Reverse Engineering Malware on Linux with IDA Pro

The brief method. If I get good response to this post, I will put up a more detailed and in-depth look at malware reversing on Linux.

* Download IDA Pro (freeware)
* Install wine
* Install IDA Pro
* Start reversing

Download IDA Pro (freeware):
$ cd /tmp
$ wget

Install wine:
$ sudo aptitude install wine

Install IDA Pro:
$ wine /tmp/idafree49.exe

Start reversing:
$ wine "~/.wine/drive_c/Program Files/IDA Free/idag.exe"
-> Now open the malware binary and select the option for ELF executables

This post is a stub for a future longer version if anyone shows interest. I don't even know how many Linux Journal readers actually reverse malware on Linux...


Comment viewing options

Select your preferred way to display the comments and click "Save settings" to activate your changes.


slowpoison's picture

I need to see more!

I need it too!

Kamal Wickramanayake's picture

Count me in.

I want to see a more

Gullit's picture

I want to see a more detailed and in-depth look at malware reversing on Linux too!

Thanks in advance!

Count me in(terested)

EdT.'s picture

I am definitely interested in the in-depth version!


the linux part is irrelevant

b0ne's picture

Reverse engineering malware with IDA is the same regardless of which platform you use, especially if you are using WINE and IDA v4.9 free. There is a linux native version of IDA, except that it is commercial only.

Either way, you are still going to need a virtualbox/vmware/etc virtualization image of Windows XP SP2 or newer in order to effectively unpack most malware using a debugger.

I dont see why you think a

Kristian Erik Hermansen's picture

I dont see why you think a windows installation is necessary to unpack linux ELF obfuscated binaries :-)

White Paper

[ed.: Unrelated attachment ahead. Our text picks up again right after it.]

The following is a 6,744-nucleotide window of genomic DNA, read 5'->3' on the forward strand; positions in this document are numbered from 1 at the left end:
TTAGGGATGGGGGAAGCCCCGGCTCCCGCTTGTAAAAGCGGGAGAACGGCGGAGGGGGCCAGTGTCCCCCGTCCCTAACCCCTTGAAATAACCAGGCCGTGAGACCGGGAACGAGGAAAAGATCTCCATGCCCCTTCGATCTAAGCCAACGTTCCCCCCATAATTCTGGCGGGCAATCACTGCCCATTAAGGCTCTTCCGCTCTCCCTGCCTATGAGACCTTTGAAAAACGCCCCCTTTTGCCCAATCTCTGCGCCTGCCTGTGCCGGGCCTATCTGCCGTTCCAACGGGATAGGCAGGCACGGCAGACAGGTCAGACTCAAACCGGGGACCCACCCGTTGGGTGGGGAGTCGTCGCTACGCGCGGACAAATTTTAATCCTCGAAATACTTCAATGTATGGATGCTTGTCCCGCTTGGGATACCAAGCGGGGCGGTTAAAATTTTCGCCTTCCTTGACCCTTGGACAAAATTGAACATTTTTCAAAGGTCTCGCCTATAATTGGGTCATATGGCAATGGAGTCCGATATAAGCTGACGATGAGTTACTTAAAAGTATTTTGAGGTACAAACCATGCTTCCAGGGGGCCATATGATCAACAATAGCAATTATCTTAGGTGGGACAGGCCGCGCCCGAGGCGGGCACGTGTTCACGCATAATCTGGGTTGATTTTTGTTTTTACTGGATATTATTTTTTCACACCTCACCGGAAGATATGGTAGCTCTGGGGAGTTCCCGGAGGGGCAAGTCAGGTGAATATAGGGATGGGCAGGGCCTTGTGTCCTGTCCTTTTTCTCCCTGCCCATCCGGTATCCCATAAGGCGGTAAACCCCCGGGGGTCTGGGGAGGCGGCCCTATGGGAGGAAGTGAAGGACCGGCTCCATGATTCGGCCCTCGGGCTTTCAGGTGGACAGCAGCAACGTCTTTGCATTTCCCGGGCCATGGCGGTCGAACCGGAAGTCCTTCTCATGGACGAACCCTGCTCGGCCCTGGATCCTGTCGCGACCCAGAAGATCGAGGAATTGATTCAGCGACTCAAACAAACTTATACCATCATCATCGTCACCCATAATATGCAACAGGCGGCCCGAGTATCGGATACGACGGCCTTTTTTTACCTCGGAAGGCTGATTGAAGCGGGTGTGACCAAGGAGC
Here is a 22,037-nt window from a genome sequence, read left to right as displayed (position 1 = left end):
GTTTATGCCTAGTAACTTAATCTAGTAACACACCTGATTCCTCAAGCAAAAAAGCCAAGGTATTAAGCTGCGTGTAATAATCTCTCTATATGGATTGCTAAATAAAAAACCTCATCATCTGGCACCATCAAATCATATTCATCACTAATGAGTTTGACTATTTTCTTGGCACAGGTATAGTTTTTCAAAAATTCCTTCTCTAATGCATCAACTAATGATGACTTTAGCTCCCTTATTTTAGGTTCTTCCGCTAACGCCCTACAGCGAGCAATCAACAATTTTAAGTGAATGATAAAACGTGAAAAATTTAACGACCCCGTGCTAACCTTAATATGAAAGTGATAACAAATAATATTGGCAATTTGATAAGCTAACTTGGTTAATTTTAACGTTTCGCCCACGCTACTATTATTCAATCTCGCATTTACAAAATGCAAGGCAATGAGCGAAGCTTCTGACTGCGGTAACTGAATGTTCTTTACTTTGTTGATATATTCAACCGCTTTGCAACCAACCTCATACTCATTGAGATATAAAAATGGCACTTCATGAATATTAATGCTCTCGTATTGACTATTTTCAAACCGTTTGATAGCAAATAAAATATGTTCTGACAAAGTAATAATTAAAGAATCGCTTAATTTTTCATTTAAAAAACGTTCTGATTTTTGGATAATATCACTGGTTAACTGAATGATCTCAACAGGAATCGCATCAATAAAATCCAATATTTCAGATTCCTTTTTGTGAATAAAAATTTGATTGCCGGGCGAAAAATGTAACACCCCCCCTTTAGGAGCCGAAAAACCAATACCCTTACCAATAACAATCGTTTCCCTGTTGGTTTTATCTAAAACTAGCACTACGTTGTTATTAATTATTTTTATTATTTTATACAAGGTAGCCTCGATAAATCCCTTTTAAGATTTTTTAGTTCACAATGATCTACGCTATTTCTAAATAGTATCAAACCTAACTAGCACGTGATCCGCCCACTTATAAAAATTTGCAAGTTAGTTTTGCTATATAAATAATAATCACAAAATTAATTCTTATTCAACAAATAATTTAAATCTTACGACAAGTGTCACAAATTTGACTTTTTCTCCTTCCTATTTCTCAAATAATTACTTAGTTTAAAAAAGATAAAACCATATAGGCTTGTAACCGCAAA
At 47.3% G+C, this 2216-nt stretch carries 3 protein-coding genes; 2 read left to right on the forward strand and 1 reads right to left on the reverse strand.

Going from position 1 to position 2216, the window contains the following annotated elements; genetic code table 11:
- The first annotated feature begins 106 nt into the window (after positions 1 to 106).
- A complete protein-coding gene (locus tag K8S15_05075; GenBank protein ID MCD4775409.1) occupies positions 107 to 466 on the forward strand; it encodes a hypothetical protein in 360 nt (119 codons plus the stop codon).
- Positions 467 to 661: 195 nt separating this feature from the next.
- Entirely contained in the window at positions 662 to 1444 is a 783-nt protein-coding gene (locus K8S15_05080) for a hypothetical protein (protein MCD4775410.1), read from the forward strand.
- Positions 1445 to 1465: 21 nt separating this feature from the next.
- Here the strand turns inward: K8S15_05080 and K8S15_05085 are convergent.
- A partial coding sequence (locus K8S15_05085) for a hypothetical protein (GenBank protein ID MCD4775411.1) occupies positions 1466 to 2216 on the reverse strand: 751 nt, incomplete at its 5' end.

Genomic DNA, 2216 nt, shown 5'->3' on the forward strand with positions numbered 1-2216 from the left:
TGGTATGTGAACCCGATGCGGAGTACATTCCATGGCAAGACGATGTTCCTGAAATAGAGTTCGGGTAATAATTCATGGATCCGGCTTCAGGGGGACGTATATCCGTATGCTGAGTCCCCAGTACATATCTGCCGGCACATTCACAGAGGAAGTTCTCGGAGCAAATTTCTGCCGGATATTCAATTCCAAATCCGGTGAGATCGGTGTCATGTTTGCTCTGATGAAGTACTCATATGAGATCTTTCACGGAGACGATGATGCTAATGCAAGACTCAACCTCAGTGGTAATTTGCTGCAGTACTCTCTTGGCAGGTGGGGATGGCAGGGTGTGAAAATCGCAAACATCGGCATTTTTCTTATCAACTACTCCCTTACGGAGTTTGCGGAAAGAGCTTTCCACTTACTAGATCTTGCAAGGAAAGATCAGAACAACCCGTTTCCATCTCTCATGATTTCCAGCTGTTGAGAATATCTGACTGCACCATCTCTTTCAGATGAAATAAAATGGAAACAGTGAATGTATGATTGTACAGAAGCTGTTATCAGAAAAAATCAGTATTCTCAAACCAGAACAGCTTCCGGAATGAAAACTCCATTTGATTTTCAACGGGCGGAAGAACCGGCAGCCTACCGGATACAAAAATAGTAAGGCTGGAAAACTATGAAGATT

Linux Management with Red Hat Satellite: Measuring Business Impact and ROI

Linux has become a key foundation for supporting today's rapidly growing IT environments. Linux is being used to deploy business applications and databases, trading on its reputation as a low-cost operating environment. For many IT organizations, Linux is a mainstay for deploying Web servers and has evolved from handling basic file, print, and utility workloads to running mission-critical applications and databases, physically, virtually, and in the cloud. As Linux grows in importance in terms of value to the business, managing Linux environments to high standards of service quality — availability, security, and performance — becomes an essential requirement for business success.

Learn More

Sponsored by Red Hat

White Paper
Private PaaS for the Agile Enterprise

If you already use virtualized infrastructure, you are well on your way to leveraging the power of the cloud. Virtualization offers the promise of limitless resources, but how do you manage that scalability when your DevOps team doesn’t scale? In today’s hypercompetitive markets, fast results can make a difference between leading the pack vs. obsolescence. Organizations need more benefits from cloud computing than just raw resources. They need agility, flexibility, convenience, ROI, and control.

Stackato private Platform-as-a-Service technology from ActiveState extends your private cloud infrastructure by creating a private PaaS to provide on-demand availability, flexibility, control, and ultimately, faster time-to-market for your enterprise.

Learn More

Sponsored by ActiveState